In one way of carrying out the process, the compound sheet is secured on a table during the cutting and bending operation. During the ensuing tearing or peeling of the cutout, however, the compound sheet is able to move freely on the table. The cutout is torn or peeled off over a rounded edge of the table. These arrangements prevent the table from influencing the condition of the specimen.
In another way of carrying out the process, the specimen is securely clamped to the table during the pulling operation, and the edge of the table is not rounded, but square; this assists peeling.
A preferred test specimen geometry is obtained by forming the cutout as a cutout extending to the welded seam, the cuts forming its side edges being angled at approximately 15° to the perpendicular to the welded seam. The cuts terminate approximately 5 mm from the welded seam, at which point the cutout is bent downwards.
The invention also has the underlying task of providing a device to carry out the process.
Embodiments of the invention will now be explained in detail by way of example and with reference to the drawings:
FIG. 1 shows an exterior view of a device for carrying out the process;
FIG. 2 shows a first vertical section through the device of FIG. 1;
FIG. 3 shows a second vertical section through the device of FIG. 1;
FIG. 4 is a view of a part of a compound sheet which has been cut and bent;
FIG. 5 is a partial view of the pulling device of FIG. 1; and
FIG. 6 shows a vertical section through another cut and formed tear test specimen.
FIG. 1 shows a device 1 for carrying out the process of the invention. The device 1 has a table 2. A presser plate 3 which carries a cutting and bending punch 4 is arranged above the table 2. The presser plate together with the cutting and bending punch 4 can be moved towards and away from the table by an actuating unit 8 (FIG. 2). The compound sheet or part thereof is placed on the table 2, which has an opening 5 for the cutting and bending punch. An adjustable stop 6 is provided for aligning the compound sheet or part thereof. The stop 6 enables the compound sheet or part thereof to be located with the welded seam parallel with, or at an oblique angle to, the long side of the table. An actuating unit 9 for a grab plate 10, which catches the cut and bent cutout of the compound sheet, as will be explained in detail presently, is provided under the table 2. The table 2 also has a holder arrangement (not shown) for the compound sheet or part thereof. This holder arrangement may consist, for example, of electromagnets arranged beneath the table plate, or of a mechanical holding-down clamp.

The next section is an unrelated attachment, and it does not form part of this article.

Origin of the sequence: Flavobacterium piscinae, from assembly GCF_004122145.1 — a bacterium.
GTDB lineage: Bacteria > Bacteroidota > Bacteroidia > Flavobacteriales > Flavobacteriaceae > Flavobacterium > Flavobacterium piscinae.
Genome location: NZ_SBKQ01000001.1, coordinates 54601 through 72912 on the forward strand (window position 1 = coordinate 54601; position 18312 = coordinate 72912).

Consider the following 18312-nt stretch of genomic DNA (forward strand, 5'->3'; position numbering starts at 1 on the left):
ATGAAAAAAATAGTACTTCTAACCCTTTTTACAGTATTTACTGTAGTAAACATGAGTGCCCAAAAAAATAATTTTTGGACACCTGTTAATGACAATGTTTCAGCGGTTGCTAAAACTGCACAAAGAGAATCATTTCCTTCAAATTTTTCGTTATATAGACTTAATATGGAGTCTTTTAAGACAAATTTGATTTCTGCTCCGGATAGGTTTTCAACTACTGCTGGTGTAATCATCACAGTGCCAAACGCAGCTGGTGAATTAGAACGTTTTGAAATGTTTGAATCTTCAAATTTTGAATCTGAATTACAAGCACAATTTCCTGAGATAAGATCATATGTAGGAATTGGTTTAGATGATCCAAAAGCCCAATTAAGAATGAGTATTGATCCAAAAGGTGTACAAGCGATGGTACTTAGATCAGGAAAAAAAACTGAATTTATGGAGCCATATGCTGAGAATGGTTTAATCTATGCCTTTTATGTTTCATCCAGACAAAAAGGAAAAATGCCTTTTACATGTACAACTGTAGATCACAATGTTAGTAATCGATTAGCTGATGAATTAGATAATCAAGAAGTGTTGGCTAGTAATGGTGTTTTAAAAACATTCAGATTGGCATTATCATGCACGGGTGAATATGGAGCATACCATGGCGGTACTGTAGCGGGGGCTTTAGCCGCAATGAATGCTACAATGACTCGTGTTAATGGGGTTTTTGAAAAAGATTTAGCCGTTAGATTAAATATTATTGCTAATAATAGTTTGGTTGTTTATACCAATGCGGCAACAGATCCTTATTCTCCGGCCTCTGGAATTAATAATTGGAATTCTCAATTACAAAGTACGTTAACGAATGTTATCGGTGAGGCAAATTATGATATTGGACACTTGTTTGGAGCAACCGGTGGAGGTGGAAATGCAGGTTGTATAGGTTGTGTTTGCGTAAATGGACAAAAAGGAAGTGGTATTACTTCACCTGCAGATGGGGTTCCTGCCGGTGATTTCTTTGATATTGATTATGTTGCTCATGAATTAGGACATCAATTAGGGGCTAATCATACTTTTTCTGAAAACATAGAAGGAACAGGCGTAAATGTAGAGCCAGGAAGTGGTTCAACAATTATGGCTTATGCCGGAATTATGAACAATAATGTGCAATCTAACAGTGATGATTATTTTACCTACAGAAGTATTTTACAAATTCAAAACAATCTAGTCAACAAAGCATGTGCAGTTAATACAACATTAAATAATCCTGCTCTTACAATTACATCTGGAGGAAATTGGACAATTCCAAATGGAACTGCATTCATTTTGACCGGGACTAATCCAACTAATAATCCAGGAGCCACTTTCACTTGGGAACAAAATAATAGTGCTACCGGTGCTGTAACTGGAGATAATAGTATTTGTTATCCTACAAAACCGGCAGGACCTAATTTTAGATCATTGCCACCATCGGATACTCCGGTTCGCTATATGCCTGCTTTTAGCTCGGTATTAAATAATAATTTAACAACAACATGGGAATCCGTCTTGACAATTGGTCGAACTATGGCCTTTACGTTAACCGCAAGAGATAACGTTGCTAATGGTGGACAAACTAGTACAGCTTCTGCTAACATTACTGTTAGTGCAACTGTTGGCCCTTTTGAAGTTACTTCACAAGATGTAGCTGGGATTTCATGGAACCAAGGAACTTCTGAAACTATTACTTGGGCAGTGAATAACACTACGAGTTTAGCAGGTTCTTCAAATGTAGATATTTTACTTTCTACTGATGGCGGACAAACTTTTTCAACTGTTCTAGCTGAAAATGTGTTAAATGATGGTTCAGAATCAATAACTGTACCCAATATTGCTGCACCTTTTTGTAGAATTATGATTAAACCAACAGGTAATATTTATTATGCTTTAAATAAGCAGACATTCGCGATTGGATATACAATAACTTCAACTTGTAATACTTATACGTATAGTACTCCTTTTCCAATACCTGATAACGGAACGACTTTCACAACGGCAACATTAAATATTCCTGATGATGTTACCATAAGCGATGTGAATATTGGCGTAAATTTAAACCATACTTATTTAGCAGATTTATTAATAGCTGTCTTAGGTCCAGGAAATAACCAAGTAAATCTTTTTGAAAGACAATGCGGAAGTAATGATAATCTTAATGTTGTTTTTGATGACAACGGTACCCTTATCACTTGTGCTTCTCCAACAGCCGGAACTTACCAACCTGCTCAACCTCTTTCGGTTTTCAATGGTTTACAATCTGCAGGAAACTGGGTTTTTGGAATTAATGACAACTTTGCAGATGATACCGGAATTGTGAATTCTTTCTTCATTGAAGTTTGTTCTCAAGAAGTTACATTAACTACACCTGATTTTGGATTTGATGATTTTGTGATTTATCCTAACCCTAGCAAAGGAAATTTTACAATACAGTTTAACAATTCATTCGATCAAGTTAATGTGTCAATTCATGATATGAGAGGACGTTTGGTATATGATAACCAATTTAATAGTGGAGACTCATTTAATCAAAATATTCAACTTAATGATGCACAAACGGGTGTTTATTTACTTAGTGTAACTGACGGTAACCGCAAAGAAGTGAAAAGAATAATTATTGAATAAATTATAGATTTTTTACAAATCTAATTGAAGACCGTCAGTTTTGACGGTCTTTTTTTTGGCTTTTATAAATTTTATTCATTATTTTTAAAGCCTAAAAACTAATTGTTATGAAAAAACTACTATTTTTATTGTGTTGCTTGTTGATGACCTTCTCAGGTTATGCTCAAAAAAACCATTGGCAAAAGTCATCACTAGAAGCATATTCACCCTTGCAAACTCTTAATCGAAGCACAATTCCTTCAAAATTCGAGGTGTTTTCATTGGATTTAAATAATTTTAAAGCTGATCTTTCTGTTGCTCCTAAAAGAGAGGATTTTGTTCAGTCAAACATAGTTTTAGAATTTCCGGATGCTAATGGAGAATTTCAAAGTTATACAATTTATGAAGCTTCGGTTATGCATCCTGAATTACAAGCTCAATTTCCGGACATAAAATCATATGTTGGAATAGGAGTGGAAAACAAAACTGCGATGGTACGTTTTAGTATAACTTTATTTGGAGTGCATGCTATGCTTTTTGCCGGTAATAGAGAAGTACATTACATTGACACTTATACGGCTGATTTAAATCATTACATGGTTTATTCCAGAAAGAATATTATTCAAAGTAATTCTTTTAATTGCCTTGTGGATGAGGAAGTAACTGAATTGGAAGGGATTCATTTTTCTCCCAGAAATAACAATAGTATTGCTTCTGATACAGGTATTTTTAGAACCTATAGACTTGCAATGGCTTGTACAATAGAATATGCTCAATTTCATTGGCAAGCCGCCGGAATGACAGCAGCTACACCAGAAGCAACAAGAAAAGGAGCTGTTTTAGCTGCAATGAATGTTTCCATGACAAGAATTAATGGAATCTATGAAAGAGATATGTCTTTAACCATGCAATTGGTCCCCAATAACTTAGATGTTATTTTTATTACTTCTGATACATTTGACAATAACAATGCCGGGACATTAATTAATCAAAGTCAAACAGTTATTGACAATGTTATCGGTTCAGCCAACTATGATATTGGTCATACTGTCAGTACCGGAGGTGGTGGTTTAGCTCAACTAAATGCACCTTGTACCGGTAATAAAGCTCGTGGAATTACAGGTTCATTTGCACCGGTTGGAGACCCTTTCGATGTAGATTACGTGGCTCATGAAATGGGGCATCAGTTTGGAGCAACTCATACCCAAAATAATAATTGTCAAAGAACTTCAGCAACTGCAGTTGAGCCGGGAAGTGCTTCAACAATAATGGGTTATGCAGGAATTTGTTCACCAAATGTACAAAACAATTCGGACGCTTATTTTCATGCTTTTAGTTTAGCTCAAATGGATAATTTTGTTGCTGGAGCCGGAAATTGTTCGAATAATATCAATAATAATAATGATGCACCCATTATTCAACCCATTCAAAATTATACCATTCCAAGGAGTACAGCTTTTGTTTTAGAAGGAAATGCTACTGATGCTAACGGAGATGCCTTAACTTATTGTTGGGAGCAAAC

To carry out the process, a flat compound sheet or part thereof 7 (FIG. 4) is placed on the table 2 and pushed up to the preset stop 6. The compound sheet part 7 is then secured by the holder arrangement. The cutting and bending punch is propelled downwards and cuts from the compound sheet a cutout conforming to the shape of the punch and bends this cutout downwards below the plane of the table (the opening 5 in the table is provided for this purpose). The result of this first step of the process is a compound sheet part 7 with a downwardly bent cutout 14 as shown in FIG. 4. The compound sheet part 7 shown in FIG. 4 comprising the two sheets joined by the welded seam 17 is merely a preferred embodiment illustrated by way of example. In particular a laser welded butt joint may be made in place of the mash seam weld shown in the drawing. In the illustrated example, the cutout 14 is formed by the cutting and bending punch 4 with the cuts 26 converging in the direction towards the welded seam 17. Each of the cuts 26 forms an angle a of approximately 15° with the perpendicular to the welded seam. The cutout 14 extends to the welded seam and is bent down at a distance b from the welded seam 17 of approximately 5 mm.